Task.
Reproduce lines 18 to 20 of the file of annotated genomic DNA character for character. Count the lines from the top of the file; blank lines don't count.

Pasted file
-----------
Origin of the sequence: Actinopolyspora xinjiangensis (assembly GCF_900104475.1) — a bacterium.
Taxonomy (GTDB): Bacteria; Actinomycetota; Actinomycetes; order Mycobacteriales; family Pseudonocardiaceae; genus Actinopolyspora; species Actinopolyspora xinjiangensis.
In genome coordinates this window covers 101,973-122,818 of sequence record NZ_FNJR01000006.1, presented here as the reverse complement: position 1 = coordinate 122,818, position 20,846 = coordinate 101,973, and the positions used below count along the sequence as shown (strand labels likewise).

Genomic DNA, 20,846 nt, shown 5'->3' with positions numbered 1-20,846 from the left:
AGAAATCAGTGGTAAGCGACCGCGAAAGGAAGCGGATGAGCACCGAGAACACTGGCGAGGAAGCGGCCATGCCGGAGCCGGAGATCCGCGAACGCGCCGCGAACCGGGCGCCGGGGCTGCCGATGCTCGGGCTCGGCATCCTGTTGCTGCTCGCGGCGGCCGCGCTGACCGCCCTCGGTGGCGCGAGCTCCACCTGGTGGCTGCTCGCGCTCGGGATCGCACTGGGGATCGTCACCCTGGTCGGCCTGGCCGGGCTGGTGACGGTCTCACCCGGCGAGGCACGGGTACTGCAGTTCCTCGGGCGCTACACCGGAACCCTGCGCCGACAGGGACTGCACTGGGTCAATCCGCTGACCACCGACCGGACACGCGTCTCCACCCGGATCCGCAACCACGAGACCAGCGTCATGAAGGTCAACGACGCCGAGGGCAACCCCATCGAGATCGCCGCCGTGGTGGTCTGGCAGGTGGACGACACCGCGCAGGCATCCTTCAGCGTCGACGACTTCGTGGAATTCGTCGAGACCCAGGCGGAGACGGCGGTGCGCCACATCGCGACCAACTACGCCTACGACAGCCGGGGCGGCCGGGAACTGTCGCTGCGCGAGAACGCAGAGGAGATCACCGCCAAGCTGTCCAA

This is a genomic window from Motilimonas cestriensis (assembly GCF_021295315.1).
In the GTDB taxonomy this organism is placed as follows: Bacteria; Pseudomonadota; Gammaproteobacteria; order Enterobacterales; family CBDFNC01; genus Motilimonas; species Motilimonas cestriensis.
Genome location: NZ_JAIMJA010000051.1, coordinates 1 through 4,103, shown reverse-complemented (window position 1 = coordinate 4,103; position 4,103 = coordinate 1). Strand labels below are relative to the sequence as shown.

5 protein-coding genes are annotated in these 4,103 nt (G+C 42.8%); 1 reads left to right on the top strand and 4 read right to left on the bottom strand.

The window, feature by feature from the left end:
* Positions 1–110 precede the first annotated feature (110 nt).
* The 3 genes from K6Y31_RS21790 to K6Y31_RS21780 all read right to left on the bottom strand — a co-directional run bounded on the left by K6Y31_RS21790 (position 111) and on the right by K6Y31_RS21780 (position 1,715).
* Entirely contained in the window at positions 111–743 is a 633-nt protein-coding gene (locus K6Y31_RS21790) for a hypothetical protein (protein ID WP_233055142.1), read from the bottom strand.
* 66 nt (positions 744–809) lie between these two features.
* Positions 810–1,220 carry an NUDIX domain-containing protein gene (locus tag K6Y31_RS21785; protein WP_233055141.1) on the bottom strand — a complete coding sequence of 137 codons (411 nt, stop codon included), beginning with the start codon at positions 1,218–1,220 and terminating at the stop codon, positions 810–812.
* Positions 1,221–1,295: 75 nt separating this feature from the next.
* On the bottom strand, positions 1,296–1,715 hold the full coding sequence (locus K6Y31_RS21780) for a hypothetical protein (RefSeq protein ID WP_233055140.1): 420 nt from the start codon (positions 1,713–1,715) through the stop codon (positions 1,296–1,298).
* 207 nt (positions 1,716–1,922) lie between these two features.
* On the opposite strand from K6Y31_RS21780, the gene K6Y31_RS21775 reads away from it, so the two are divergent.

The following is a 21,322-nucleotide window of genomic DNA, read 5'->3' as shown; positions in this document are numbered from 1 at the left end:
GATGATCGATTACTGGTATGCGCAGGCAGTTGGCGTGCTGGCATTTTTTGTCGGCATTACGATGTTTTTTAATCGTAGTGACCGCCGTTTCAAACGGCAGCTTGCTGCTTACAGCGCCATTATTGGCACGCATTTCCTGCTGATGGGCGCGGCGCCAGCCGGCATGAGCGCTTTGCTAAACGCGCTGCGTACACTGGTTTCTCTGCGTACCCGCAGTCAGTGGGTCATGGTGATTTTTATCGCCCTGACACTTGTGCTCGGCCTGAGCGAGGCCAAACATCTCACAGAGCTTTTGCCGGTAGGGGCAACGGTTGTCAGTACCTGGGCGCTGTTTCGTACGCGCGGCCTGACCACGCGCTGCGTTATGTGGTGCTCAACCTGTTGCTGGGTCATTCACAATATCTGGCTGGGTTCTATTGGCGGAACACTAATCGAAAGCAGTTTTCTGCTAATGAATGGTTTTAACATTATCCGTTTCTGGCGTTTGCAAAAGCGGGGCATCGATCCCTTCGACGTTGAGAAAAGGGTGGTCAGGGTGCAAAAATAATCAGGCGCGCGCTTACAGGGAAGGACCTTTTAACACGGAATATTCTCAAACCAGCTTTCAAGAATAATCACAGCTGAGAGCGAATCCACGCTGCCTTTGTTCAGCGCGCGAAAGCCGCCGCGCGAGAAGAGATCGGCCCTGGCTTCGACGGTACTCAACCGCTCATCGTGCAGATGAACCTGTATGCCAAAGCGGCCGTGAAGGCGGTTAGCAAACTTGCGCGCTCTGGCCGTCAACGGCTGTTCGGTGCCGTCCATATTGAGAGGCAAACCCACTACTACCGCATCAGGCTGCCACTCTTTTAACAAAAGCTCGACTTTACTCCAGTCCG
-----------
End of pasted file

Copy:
* 207 nt (positions 1,716–1,922) lie between these two features.
* On the opposite strand from K6Y31_RS21780, the gene K6Y31_RS21775 reads away from it, so the two are divergent.

The following is a 21,322-nucleotide window of genomic DNA, read 5'->3' as shown; positions in this document are numbered from 1 at the left end: